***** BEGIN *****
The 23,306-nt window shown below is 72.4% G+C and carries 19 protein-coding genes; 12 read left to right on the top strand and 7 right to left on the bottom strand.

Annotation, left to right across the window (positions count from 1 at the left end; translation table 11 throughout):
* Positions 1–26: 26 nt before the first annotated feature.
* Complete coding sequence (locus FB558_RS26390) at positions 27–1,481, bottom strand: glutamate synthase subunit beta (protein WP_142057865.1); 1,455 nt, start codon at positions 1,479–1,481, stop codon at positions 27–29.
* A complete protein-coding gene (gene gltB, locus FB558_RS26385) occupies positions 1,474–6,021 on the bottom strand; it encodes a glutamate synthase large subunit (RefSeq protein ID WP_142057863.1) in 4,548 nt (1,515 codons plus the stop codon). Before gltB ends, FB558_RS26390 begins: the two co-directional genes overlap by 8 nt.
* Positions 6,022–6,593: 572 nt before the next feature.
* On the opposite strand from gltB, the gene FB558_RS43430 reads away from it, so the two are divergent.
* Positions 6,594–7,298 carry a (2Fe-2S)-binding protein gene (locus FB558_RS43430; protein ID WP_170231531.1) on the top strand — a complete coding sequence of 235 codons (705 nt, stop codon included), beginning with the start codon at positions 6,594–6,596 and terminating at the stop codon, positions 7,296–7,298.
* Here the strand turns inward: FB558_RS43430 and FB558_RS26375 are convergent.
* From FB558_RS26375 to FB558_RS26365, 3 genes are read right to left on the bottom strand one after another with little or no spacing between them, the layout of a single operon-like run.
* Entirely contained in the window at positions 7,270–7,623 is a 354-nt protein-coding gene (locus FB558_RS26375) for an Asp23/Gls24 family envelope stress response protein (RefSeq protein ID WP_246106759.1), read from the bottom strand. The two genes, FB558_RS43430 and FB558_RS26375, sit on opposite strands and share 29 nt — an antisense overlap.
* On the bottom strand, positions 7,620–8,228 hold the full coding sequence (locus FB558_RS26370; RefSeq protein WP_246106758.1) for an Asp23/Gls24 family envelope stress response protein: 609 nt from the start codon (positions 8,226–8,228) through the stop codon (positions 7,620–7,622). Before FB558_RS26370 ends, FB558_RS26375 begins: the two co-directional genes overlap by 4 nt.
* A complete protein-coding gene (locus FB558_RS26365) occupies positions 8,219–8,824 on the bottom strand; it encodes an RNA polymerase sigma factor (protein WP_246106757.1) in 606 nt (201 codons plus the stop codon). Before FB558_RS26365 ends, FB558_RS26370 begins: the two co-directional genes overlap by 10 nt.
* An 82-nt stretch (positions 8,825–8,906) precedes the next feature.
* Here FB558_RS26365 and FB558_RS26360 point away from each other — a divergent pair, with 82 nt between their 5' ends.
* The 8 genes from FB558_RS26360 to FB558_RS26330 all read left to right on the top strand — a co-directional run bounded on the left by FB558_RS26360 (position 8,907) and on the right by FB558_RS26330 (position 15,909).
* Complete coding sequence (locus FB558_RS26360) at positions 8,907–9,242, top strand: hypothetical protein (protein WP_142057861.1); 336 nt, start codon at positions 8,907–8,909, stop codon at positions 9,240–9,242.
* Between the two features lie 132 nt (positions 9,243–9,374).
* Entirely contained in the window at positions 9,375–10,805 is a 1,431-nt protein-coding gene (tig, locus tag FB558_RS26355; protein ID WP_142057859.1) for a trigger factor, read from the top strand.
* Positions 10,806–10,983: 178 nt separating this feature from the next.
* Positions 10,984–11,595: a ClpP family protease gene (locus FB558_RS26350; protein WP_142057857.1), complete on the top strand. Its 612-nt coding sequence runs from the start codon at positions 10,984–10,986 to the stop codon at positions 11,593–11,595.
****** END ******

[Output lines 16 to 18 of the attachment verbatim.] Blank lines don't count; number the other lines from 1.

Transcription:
* The 8 genes from FB558_RS26360 to FB558_RS26330 all read left to right on the top strand — a co-directional run bounded on the left by FB558_RS26360 (position 8,907) and on the right by FB558_RS26330 (position 15,909).
* Complete coding sequence (locus FB558_RS26360) at positions 8,907–9,242, top strand: hypothetical protein (protein WP_142057861.1); 336 nt, start codon at positions 8,907–8,909, stop codon at positions 9,240–9,242.
* Between the two features lie 132 nt (positions 9,243–9,374).